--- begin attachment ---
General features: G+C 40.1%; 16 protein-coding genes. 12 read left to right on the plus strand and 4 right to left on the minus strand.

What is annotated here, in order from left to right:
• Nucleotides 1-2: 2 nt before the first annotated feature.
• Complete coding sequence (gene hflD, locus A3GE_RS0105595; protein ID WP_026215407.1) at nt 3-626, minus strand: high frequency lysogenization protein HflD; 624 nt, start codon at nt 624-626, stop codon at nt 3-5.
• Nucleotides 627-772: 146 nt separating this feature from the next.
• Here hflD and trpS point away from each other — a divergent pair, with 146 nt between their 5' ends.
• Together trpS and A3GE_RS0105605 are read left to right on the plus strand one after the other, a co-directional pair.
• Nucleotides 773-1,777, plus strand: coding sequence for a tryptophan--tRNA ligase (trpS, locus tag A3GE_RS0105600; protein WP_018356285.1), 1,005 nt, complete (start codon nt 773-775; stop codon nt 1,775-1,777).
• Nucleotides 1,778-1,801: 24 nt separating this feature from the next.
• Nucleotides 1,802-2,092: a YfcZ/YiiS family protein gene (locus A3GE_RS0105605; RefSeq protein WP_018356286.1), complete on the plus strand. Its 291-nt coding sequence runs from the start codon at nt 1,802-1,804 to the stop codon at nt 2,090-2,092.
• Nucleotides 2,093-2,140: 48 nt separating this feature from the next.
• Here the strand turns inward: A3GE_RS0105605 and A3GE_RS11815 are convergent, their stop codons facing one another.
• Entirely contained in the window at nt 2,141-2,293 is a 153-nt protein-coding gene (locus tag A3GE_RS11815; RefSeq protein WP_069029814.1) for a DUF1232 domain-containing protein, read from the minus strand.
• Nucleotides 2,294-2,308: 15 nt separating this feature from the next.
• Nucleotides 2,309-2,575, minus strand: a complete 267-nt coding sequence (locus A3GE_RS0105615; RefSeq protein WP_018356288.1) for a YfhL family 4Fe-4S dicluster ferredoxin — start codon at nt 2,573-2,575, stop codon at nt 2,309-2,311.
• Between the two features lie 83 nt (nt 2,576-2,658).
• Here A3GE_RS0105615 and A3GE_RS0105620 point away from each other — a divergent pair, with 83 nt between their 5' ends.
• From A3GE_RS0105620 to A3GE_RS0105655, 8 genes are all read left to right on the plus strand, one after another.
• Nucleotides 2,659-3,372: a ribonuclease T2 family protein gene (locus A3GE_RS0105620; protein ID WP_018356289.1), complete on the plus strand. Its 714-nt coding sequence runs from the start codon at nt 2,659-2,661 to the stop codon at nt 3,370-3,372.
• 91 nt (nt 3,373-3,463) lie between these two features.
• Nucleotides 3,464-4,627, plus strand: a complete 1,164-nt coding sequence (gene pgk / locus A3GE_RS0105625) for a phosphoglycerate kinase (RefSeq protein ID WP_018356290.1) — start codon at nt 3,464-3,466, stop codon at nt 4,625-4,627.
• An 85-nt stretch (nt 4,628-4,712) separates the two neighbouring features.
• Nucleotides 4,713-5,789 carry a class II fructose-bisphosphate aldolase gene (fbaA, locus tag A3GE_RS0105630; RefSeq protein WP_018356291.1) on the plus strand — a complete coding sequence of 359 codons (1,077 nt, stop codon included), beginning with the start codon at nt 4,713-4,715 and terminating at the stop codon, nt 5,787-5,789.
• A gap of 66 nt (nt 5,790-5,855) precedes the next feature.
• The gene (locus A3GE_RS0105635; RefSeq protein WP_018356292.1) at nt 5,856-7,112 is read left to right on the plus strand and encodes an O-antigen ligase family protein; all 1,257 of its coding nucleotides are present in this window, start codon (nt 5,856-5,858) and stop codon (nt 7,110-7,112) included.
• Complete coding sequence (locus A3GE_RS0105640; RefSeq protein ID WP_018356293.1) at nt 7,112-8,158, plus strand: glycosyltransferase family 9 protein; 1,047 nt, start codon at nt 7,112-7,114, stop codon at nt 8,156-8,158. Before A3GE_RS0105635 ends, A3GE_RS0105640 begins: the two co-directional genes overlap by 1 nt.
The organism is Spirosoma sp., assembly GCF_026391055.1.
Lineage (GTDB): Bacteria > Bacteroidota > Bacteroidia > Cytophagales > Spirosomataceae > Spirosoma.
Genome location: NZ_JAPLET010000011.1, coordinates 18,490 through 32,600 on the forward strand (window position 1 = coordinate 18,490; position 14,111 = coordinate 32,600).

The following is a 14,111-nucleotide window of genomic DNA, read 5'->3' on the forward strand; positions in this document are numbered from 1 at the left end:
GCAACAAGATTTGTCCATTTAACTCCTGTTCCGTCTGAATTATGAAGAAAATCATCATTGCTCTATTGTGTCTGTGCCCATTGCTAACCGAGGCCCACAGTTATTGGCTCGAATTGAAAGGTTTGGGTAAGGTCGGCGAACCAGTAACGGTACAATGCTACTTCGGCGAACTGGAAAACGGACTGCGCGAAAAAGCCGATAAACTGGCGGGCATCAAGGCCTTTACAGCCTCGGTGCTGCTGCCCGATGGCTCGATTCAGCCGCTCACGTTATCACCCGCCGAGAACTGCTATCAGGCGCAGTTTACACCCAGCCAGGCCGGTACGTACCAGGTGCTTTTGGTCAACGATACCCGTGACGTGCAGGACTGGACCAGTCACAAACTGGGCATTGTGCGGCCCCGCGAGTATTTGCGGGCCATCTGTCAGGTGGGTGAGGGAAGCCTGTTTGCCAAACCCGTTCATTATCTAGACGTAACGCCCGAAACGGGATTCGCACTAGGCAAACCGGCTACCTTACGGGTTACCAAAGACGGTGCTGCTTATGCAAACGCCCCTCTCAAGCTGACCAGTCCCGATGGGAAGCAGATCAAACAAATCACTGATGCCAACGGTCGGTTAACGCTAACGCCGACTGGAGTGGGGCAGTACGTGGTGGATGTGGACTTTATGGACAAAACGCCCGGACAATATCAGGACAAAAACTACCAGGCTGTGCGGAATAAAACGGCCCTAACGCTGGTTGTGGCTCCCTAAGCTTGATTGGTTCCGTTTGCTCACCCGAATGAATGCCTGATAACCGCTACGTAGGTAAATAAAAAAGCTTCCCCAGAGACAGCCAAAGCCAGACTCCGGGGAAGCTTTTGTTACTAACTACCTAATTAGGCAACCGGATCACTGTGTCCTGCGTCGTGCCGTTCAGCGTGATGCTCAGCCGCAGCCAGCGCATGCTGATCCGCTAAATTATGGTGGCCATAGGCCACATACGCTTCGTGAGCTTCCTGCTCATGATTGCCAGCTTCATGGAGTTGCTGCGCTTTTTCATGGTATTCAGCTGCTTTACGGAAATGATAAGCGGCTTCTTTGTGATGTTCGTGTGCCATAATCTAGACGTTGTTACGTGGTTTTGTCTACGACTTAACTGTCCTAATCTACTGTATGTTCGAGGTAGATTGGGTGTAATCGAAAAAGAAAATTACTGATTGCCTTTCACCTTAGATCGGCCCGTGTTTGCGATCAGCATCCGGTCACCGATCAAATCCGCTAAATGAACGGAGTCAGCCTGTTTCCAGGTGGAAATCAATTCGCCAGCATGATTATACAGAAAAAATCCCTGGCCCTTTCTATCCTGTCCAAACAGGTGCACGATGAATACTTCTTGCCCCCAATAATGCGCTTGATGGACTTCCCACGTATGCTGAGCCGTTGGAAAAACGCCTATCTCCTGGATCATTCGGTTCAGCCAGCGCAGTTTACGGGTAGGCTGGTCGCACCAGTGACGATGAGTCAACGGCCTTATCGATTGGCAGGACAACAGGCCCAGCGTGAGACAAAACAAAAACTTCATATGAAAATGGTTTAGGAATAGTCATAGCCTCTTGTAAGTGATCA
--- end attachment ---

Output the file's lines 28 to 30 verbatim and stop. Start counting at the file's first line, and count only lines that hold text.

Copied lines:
Lineage (GTDB): Bacteria > Bacteroidota > Bacteroidia > Cytophagales > Spirosomataceae > Spirosoma.
Genome location: NZ_JAPLET010000011.1, coordinates 18,490 through 32,600 on the forward strand (window position 1 = coordinate 18,490; position 14,111 = coordinate 32,600).

The following is a 14,111-nucleotide window of genomic DNA, read 5'->3' on the forward strand; positions in this document are numbered from 1 at the left end: